ST. PETERSBURG - The kid in the Miami Marlins camouflage jersey, the one carrying the orange (orange?) baseball glove, waved to friends and family before he warmed up, that goofy, electric smile, inviting them in. It was his homecoming. Jose Fernandez was living his dream — and a little bit of it was their dream, too. He'd made it. Just like that, he'd made it.
“It's insane he's here already,” said Shane Bishop, who won a state baseball championship with Fernandez and his big right arm at Alonso High.
Bishop now plays for Eckerd College. Monday, he watched his friend Jose, all of 20, throw in the visiting bullpen at Tropicana Field, preparing for his 10th major-league start, back home, against the hometown Rays. Fernandez spotted Bishop and gave him a Memorial Day military salute.
“We knew he'd make it, just not this fast,” said Frank Diaz, an assistant principal at Alonso and a close Fernandez friend. Both Diaz and Fernandez came here from Cuba, by boat, Diaz in the 1980 Mariel boatlift, Jose came a lot later, danger everywhere. “He's like a son to me,” Diaz said.
Standing near the bullpen with Diaz was Wayne Crowell, a Hillsborough County Sheriff's Office deputy who has served as Alonso's resources officer since the day the school opened. Monday, Crowell wore a Marlins jersey with “FERNANDEZ” on the back. Jose grinned and tossed Crowell a ball.
“Jose is our guy,” Crowell said.
And Monday was supposed to be his day. He'd pitch against the Rays, in front of several dozen of his best fans — his mom and dad, all the family, all those teachers and teammates from Alonso. There would be a big family dinner after. Game over, Jose Fernandez said the dinner would go on as planned.
“I think so, most likely. It's not going to be as happy as I thought it was going to be.”
Sometimes even Can't Miss misses. It goes with being 20.
Jose Fernandez electrified for exactly one inning. He was amped. He displayed the kind of talent, overpowering, but polished, that two years ago made him the Marlins' first-round draft pick, that lifted him into the majors this season — no Double-A ball, no Triple-A ball, just 138 minor league innings. He didn't look as if he'd been rushed along, at least in that first inning Monday.
He struck out the side, Ben Zobrist on a nasty curve, then, after a walk, Kelly Johnson on another curve, and finally Evan Longoria, the man himself, strike three swinging — on a 99 mph fastball. It was immense stuff for Jose fans. Fernandez hit 99 on the gun four times in the first. He strolled from the mound.
Then, just like that, it all went away. Two walks and a hit batter in the second, and a sac fly and an RBI single and, eventually, Johnson's first three-run homer of the day … six runs across, 6-0 Rays, just like that.
Fernandez was gone before the bottom of the fourth inning was two outs old, seven runs surrendered. He took the loss in a 10-6 Rays win. It was the shortest and worst outing of his young major-league career, a bump, a learning moment.
“I was maybe a little too pumped up,” Fernandez said. “I think I was trying to do a little too much maybe. I think today was the most pumped I've been since I got called up to the big leagues. It didn't come out right, so, I got to control that stuff.”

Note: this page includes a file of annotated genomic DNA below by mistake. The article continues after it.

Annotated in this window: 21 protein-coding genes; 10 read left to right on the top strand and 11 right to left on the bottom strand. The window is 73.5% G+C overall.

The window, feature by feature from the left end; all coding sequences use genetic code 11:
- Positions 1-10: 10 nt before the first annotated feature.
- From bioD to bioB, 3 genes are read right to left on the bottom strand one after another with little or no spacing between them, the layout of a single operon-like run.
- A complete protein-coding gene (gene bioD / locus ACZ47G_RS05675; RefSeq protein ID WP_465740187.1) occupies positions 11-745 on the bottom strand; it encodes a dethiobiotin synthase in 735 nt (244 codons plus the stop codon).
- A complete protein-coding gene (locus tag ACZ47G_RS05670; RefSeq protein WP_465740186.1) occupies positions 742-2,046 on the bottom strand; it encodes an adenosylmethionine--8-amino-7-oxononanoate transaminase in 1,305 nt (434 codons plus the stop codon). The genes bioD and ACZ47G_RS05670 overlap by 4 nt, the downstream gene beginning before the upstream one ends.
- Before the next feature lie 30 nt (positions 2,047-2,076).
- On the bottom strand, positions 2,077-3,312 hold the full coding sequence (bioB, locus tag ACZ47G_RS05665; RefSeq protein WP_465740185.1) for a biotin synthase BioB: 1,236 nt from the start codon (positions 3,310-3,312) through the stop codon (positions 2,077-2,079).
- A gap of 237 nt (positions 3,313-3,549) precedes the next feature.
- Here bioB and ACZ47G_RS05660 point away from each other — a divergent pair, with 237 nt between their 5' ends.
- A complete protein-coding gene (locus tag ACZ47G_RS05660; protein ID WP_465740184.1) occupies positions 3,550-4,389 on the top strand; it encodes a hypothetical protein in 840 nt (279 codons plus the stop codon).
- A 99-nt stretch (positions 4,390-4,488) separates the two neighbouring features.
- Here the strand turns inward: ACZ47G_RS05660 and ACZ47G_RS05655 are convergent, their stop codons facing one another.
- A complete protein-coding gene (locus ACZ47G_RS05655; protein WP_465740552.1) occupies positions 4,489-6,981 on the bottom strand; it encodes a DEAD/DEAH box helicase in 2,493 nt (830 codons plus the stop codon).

Even so, even some Rays saw something. Joe Maddon went deep, invoking Felix Hernandez.
“I tell you, when that kid figures it out, it's going to be outstanding,” Maddon said. “He's not just out there throwing. … I'm telling you, from an observation perspective, if he's that polished at that age, heads up, it could be like King Felix-esque.”
Johnson said, “The guy has top-three best stuff we've seen this year.”
Fernandez is 2-3 with a 3.78 ERA. But he has held his own. There were his seven innings of one-hit ball against the Phillies, owning Philadelphia slugger Ryan Howard, striking him out one last time on a 3-2 curve ball that might still be breaking. There is electricity and energy and fearlessness when Fernandez takes the hill.
“He's got a chance to be a special player,” said Marlins and former Rays pitching coach and Tampa native Chuck Hernandez, one of the men looking to limit Fernandez to 150 to 170 innings this season. Good idea.
“Every once in a while, he shows he's 20,” Hernandez said before Monday's game. “That's OK. If he throws strikes, people are going to have a lot of trouble.”
And then there's his story, irresistible, unstoppable.
Six years ago, Jose Fernandez and his family were bobbing in the waters between Cuba and Florida, a boat to freedom, trying to make it here. They were picked up and dispatched to a Cuban prison. Jose was 14. They made it across when Jose was 15.
“Trying to get here, escaping from Cuba … all that has prepared him for this,” said Alonso baseball coach Landy Faedo. “He's playing a game he loves, a game.”
What's to fear, anyway?
That doesn't mean you still don't have to occasionally bob in the water. Monday began with smiles and salutes and all those people there for Jose. They watched him trudge from the mound after he was lifted, his head down. They began texting him. Fernandez read some in the clubhouse.
“They said keep your head up. It happens,” he said.